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A tip for understanding word frequency stats in Concise DCH


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#1 Abram K-J

Abram K-J

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Posted 01 November 2013 - 03:18 PM

Hi, everyone,

 

It just took me a little while to figure out how to read the frequency stats in the Concise Dictionary of Classical Hebrew. So I thought I'd post this little tidbit here to save some folks the time, and in case I'm reading it wrong, someone can correct me.

 

The introduction to the lexicon reads:

 

2. Statistics. Next comes a notation of the number of occurrences of the word in each of the four corpora of ancient Hebrew: the Bible, Ben Sira, the Dead Sea Scrolls, and the Inscriptions. Thus the notation 334.5.13.32 means that the word occurs 334 times in the Bible, 5 times in Ben Sira, 13 times in the Dead Sea Scrolls and 32 times in the Hebrew Inscriptions. If there is only one number in the statistics, the word occurs only in the Hebrew Bible, and if the notation is, for example, 0.0.7, it means that it occurs only in the Dead Sea Scrolls, and that 7 times. In the case of verbs, occurrence statistics are also given for each of the voices (or, binyanim).

 

The entry for נתן has a frequency count of "2015.62.228.26." That's straightforward enough. But then with the entry for תרומה the frequency given is "76.2.18." This means 76 times in the Bible, 2 in Ben Sira, 18 times in the DSS, and 0 times in the inscriptions. Another entry that has "11.4" means 11 times in the Bible, 4 times in Ben Sira, 0 in DSS and 0 in the inscriptions.

 

What made me take a little while to figure this out is that some entries have counts like "376.0.1," which means 376x in the Bible, 0x in Ben Sira, 1 in DSS, and 0 in the inscriptions.

 

The 0s are not noted, then, if there is not one of the four statistics with 1+ following. In other words, you'd have "376.0.1," but never "376.1.0.0" or even "376.1.0."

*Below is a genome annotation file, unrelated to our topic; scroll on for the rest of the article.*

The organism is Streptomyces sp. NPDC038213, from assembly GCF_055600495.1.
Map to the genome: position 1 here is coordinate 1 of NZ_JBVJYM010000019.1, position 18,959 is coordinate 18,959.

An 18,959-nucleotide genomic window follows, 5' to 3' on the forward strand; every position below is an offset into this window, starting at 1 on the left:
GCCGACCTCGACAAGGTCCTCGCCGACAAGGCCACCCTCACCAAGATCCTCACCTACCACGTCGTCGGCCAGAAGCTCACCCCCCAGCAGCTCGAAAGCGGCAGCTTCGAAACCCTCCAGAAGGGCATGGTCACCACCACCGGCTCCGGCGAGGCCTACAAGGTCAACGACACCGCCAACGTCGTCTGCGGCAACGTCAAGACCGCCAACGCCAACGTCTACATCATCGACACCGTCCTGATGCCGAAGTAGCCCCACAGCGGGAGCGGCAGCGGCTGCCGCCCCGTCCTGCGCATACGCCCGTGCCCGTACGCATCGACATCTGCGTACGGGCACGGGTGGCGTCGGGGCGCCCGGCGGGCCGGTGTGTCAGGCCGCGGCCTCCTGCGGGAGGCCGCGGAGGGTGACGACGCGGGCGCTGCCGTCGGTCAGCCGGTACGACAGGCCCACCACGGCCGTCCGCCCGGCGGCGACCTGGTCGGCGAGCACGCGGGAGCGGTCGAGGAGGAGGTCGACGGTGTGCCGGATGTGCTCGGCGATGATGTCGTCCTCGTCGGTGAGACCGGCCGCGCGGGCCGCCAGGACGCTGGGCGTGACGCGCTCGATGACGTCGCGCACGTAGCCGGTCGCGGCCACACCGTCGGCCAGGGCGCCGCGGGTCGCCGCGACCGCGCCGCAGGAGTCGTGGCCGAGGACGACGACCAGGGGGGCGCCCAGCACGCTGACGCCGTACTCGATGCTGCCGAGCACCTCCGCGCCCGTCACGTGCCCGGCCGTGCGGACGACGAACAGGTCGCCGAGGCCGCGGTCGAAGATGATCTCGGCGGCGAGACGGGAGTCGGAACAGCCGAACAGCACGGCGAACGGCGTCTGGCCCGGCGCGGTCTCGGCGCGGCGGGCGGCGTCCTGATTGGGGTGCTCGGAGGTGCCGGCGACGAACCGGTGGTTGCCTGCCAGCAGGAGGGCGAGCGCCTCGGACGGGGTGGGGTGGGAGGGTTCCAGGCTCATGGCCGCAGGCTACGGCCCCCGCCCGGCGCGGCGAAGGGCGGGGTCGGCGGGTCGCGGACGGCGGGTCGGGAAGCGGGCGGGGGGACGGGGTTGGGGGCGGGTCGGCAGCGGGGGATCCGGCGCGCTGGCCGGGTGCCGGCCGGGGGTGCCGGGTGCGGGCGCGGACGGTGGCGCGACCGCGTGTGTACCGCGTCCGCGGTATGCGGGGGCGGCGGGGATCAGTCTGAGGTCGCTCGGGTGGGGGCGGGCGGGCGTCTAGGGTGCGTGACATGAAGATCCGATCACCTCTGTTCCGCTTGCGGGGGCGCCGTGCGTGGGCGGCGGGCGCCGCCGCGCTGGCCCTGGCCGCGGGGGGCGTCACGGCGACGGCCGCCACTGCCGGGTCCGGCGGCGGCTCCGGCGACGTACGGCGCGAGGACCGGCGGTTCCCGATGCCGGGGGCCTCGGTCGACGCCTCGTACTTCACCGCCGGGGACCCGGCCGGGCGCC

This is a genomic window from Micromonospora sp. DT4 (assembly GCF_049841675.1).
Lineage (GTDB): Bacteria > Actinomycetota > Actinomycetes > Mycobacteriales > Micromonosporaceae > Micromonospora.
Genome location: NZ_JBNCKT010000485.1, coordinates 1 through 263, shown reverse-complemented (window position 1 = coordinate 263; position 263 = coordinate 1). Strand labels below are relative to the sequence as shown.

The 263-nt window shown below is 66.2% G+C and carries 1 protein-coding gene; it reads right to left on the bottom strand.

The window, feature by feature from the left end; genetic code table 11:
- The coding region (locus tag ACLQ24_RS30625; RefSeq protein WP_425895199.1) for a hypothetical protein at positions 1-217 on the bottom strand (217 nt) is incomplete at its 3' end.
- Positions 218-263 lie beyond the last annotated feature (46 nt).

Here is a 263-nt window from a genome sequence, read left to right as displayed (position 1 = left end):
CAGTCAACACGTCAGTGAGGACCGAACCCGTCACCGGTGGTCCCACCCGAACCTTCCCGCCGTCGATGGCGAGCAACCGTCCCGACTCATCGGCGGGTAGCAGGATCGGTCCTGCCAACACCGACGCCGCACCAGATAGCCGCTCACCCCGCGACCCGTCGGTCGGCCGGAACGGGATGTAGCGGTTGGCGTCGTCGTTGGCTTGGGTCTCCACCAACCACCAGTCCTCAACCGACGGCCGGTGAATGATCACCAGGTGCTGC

It would have been easier if all the 0s were inserted in every case, so that you were always looking at 4 actual numbers (thinking of 0 as "number" for the moment), but I am guessing that this pattern follows the longer DCH, which at 8 volumes in print couldn't likely afford to be filled with 0s, where they could otherwise be deleted.

 

I hope this makes sense. Maybe this was patently obvious already to everyone else, but it took me 5 minutes to figure out, and it took you 3 minutes to read this, so hopefully that's of help!


Abram K-J
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#2 Daniel Semler

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Posted 01 November 2013 - 03:54 PM

Hey, I read it Abram and I don't even read Hebrew - well I am trying to learn but ....

 

A nice compression algorithm.

 

But its an interesting difference between paper and eBooks. You could render the information in the compacted form as it is in print, or you could expand it on screen so the redundant info is present, very likely only at negligible cost in screen real estate. It would still be stored on disk in compact form.  But in a paper book something like this makes great sense.

 

Thx

D


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